What Is Hodgkin Lymphoma?
Hodgkin lymphoma (lim-FOE-muh) is a type of cancer that develops in the white blood cells of the lymphatic system, which is part of the immune system. These systems work together to remove bacteria, viruses, and other harmful substances from the body.
The lymphatic system includes:
- the lymph nodes (also called lymph glands)
- thymus (a gland in the chest)
- bone marrow
- tubes called lymphatics or lymph vessels that connect the parts of the lymphatic system
Hodgkin lymphoma often begins in the lymph nodes and then spreads from one part of the lymphatic system to another. The cancerous tumors usually have large cells called Reed-Sternberg cells.
What Are the Signs & Symptoms of Hodgkin Lymphoma?
Some patients have no symptoms. Those who do may have enlarged lymph nodes (swollen glands) in the neck, above the collarbone, in the underarm area, or groin.
If cancer is in the chest, pressure from any swelling can cause a cough, trouble breathing or swallowing, or swelling of the face and neck.
Some kids can also have fatigue (tiredness), poor appetite, or itchy skin. Fever, night sweats, and weight loss are also common.
What Causes Hodgkin Lymphoma?
This type of cancer usually is caused by a change in the genes of growing white blood cells called B lymphocytes. Doctors aren’t sure why this happens.
Lymphoma is more common in kids who have:
How Is Hodgkin Lymphoma Diagnosed?
To check for Hodgkin lymphoma, doctors look for signs of infection; swollen lymph nodes; breathing problems; or swelling in the belly, face, hands, or feet.
Sometimes, when a child has an enlarged lymph node with no known cause, the doctor will watch the node closely to see if it shrinks or grows. If it stays enlarged or gets bigger, the next step is a biopsy to check in a lab for cancer cells. Doctors can do:
- Needle aspiration biopsy: Doctors numb part of the body with local anesthesia, then use a hollow needle to remove a tiny bit of tissue from the lymph node for testing.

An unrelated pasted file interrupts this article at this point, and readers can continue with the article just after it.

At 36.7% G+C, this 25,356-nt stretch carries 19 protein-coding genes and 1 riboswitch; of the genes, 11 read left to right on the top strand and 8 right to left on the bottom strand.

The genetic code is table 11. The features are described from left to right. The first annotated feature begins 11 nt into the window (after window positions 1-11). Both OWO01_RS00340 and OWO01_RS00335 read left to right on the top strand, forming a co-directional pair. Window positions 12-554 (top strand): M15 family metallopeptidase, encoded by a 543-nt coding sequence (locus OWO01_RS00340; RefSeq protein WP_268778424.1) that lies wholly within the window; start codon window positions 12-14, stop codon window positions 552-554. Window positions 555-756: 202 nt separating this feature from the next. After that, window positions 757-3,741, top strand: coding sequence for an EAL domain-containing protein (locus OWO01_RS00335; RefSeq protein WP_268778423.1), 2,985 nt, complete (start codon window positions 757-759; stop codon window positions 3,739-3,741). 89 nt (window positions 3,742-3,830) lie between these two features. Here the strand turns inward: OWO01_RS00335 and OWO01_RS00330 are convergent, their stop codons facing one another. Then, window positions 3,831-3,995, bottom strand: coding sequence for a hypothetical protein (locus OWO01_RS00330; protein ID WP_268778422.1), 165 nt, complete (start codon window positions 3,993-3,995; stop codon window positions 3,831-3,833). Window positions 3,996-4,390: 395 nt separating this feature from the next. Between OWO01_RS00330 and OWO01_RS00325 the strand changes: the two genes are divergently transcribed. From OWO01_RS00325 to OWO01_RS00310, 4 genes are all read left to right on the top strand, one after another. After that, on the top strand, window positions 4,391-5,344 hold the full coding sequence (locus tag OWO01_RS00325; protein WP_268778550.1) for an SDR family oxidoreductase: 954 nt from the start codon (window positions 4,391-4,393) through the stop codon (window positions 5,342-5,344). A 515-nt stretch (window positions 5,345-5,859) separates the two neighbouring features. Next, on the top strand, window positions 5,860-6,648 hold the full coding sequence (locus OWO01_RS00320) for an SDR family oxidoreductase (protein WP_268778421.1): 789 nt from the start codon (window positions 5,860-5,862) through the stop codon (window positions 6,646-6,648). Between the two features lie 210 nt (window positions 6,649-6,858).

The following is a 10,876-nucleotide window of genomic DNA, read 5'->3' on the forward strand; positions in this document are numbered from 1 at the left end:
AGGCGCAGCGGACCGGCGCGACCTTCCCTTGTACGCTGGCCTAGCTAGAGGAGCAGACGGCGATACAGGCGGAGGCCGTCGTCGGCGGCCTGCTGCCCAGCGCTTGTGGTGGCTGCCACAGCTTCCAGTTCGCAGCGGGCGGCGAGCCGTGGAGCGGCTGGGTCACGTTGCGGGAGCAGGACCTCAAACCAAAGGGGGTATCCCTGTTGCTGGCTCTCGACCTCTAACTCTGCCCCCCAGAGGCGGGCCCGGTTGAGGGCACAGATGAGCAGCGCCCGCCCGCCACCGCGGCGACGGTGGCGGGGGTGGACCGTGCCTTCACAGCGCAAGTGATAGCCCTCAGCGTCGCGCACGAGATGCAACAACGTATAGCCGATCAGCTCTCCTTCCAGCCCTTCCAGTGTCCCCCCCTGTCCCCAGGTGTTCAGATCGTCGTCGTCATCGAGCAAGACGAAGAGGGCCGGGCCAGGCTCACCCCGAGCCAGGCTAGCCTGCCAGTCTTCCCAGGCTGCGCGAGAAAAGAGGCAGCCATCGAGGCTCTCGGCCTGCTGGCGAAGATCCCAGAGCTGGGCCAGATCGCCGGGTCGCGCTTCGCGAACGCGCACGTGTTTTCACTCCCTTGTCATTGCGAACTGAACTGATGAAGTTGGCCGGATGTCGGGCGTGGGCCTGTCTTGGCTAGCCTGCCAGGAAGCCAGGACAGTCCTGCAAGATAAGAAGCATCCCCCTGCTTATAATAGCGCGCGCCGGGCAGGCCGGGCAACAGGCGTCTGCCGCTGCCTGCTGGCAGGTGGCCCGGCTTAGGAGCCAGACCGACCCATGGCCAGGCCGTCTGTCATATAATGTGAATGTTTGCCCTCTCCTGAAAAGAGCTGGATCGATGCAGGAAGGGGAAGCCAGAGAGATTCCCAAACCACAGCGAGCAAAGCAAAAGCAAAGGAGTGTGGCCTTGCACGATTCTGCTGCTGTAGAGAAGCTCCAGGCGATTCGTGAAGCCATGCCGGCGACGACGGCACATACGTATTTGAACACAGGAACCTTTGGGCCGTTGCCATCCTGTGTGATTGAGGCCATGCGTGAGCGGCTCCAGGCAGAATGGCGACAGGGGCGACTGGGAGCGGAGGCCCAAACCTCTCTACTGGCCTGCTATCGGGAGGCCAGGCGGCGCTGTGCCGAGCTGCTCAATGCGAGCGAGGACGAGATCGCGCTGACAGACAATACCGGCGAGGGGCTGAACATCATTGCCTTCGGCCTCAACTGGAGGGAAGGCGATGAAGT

- Incisional or excisional biopsy: This is done in an operating room. Kids get medicines (anesthesia) to sleep. Then, the doctor makes a small cut to remove a piece of the lymph node (incisional) or the whole lymph node (excisional).
Biopsies also can check for lymphomas that might involve the bone marrow, chest, or belly.
If lymphoma is found, other tests can tell the type of lymphoma and whether it has spread (metastasized). These tests may include:
- blood tests, including checking the number of blood cells and how well the kidneys and liver are working
- imaging tests like ultrasound, computed tomography (CT) , magnetic resonance imaging (MRI) and X-rays
- biopsy or aspiration of the bone marrow
- imaging tests like ultrasound, computed tomography (CT), magnetic resonance imaging (MRI), and X-rays
- bone scan and/or positron emisson tomography (PET) scan (when a radioactive material is put into the bloodstream to look for cancer cells throughout the body)
How Is Hodgkin Lymphoma Treated?
A pediatric oncologist (a doctor who specializes in childhood cancer) will lead the medical team caring for a child with Hodgkin lymphoma. The oncologist works with other specialists, including nurses, social workers, and psychologists.
Treatment is based on staging. Staging is a way to see if the disease has spread and, if it has, how much. This information helps the care team choose the best treatments.
Treatment may include:
- chemotherapy (chemo): medicines that kill cancer cells and stop their growth
- radiation therapy: high-energy X-rays that kill cancer cells
- targeted therapy: specific drugs that find and attack cancer cells without hurting normal cells
- immunotherapy: medicine that uses the child’s own immune system to get rid of cancer cells
- stem cell transplants: healthy stem cells are put into the body
- enrollment in a clinical trial: tests of new cancer treatments or comparing them with current treatments. Many clinical trials focus on reducing side effects of current treatments.
Remission is when doctors see no cancer cells in the body. Hodgkin lymphoma can have very high remission rates. Most kids and teens are cured of the disease. This means that they're in permanent remission and will have long-term cancer-free survival.
After treatment, anyone who has had Hodgkin lymphoma should have regular checkups throughout their life to make sure the lymphoma hasn't come back. Doctors also want to make sure that the cancer therapy doesn’t lead to longer-term problems.
What Else Should I Know?
Having a child being treated for cancer can feel overwhelming for any family. But you're not alone. To find support, talk to your child's doctor or a hospital social worker. Many resources are available to help you get through this difficult time.
You also can find more information and support online at: